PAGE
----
One of the big issues still is what are the House and Senate going to do in terms of mask rules for lawmakers. We’ve already seen one proposal that was brought up in the Senate that would have not just imposed a mask rule, but also would have imposed a penalty. If you didn’t wear your mask, you could potentially lose your per diem. There was some resistance to that and this is similar to what we’re seeing in capitols around the country of how do you enforce this, how do you do this in legislative chambers? So I think that’s going to be logistically one of the things to see is…how are they going to police themselves?
Policy-wise, I think [what] will be interesting to watch is we’ve seen Gov. Hutchinson, he’s faced some resistance from members of his own party over the state’s restrictions, over the mask mandate, even had a group of Republican lawmakers who sued, trying to overturn these restrictions. The issue to watch is, does this turn into a legislative push? Is there going to be some effort to have more of a legislative say in these restrictions either during this pandemic or in the future… Also, are there going to be lessons learned from how the state handled the pandemic that are going to turn into changes in the way the state responds to emergencies in the future?"
KUAR: You mentioned tax cuts and you mentioned the hate crime bill, has the governor talked about what his other goals are? Will that be more revealed during his "state of the state" address?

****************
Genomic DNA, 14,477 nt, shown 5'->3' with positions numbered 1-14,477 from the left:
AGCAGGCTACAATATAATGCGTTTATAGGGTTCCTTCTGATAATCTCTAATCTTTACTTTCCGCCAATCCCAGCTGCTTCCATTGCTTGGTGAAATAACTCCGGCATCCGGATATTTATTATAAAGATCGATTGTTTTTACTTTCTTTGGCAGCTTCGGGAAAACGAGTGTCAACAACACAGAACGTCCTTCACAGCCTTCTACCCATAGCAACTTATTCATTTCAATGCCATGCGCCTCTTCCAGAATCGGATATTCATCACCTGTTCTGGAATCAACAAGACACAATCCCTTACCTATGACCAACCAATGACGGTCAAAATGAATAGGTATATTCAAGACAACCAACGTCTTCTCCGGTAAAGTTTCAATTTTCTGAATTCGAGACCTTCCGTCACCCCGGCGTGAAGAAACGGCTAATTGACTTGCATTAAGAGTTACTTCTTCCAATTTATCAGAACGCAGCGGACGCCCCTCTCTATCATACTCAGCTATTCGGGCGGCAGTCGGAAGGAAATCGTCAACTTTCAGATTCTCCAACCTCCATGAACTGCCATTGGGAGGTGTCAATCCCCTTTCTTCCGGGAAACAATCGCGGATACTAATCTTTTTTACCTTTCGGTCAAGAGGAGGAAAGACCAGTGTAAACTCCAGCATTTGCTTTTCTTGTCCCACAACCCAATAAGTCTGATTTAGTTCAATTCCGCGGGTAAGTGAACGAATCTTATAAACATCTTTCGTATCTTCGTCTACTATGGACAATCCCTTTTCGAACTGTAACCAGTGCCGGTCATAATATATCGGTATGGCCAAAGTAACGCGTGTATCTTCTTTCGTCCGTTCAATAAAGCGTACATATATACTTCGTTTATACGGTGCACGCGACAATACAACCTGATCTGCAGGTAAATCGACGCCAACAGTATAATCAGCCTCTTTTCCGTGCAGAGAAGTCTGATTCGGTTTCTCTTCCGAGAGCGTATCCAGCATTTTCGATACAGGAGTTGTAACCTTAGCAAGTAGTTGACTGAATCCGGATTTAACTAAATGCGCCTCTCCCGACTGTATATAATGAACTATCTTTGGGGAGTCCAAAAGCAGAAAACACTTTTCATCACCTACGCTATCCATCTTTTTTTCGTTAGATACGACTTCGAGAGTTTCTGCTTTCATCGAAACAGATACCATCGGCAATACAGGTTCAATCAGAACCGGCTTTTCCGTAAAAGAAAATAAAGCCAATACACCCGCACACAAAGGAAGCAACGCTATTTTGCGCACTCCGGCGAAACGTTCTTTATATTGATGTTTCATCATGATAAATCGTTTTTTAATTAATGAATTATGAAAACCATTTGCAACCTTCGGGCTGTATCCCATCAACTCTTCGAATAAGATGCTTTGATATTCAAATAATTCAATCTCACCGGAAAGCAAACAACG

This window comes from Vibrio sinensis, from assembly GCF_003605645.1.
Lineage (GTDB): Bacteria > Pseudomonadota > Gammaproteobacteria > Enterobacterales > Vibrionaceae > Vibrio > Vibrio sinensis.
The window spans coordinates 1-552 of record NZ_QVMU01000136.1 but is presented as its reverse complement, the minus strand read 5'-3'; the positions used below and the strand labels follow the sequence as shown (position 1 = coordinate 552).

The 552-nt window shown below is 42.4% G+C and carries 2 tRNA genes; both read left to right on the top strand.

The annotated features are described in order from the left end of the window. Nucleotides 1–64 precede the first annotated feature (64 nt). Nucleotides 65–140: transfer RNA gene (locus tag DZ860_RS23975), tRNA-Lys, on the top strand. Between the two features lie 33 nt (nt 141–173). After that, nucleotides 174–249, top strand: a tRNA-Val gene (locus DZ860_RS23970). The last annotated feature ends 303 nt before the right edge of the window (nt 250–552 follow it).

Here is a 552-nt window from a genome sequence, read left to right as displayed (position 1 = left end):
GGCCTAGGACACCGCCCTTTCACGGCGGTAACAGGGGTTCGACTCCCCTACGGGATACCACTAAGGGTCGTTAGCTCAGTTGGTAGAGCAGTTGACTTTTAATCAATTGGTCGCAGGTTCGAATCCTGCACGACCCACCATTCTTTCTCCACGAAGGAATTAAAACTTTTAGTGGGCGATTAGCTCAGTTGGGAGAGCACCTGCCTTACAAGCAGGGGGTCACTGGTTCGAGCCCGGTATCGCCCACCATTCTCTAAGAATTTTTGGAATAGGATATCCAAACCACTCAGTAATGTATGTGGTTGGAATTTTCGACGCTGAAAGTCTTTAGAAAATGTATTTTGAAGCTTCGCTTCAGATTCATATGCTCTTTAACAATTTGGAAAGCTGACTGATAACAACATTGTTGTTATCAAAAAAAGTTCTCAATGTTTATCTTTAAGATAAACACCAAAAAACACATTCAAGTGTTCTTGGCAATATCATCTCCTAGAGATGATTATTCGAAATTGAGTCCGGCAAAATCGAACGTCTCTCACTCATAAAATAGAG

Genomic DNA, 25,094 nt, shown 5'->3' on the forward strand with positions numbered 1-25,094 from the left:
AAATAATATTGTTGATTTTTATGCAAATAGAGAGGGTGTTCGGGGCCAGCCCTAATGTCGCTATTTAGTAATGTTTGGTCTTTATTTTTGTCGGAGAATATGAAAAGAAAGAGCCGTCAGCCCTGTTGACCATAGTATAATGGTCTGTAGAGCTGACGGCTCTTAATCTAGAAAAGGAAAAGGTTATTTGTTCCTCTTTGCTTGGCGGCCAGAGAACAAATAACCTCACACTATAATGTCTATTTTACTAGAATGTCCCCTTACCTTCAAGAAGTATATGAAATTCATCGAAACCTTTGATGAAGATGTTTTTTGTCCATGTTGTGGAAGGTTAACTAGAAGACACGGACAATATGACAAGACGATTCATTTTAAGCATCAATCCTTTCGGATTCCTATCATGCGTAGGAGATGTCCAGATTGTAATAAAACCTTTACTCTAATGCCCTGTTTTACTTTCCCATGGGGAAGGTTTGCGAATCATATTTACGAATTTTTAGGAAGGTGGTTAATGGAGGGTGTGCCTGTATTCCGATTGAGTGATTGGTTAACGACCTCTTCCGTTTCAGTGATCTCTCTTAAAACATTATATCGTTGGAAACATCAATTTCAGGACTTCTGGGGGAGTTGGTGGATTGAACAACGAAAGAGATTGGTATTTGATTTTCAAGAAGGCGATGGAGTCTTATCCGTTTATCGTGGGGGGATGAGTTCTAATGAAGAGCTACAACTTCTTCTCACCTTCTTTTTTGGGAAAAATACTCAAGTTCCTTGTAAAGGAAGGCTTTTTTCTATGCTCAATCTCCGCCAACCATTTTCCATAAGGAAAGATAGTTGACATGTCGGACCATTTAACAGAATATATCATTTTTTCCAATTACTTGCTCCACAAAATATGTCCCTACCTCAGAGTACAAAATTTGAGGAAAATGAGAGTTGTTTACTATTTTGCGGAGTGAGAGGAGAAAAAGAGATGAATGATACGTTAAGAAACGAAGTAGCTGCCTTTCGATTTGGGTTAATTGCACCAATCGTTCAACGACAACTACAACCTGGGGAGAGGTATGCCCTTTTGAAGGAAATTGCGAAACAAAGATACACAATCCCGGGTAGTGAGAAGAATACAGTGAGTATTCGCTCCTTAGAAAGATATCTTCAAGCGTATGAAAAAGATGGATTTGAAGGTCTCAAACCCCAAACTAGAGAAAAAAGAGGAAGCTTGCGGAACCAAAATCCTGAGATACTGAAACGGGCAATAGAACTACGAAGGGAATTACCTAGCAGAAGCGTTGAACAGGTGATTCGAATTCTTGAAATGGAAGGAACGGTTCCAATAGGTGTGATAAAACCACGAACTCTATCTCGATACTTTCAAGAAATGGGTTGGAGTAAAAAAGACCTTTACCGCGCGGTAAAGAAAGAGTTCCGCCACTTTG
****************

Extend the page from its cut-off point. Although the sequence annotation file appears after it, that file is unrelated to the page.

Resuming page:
DeMillo: "I think you’ll see some more of that in the state of the state address and as we get closer to the session. This is his last regular session, so it really is kind of his last chance to really try to cement his legacy as governor…So I think you’ll see a lot more on the agenda in terms of what he wants to do and I think that’s why you’ve seen him play such a big role in advocating for hate crimes legislation. Arkansas is among just a handful of states that doesn’t have a hate crimes law and so he’s been talking about this issue for more than a year now. And he’s also portraying his tax cut proposal, particularly the cuts for new residents as kind of laying the groundwork for cutting the top rate. So I think you’re going to see an agenda geared towards things that are longer term and kind of a recognition that this is going to be, kind of the a last chance to do a lot.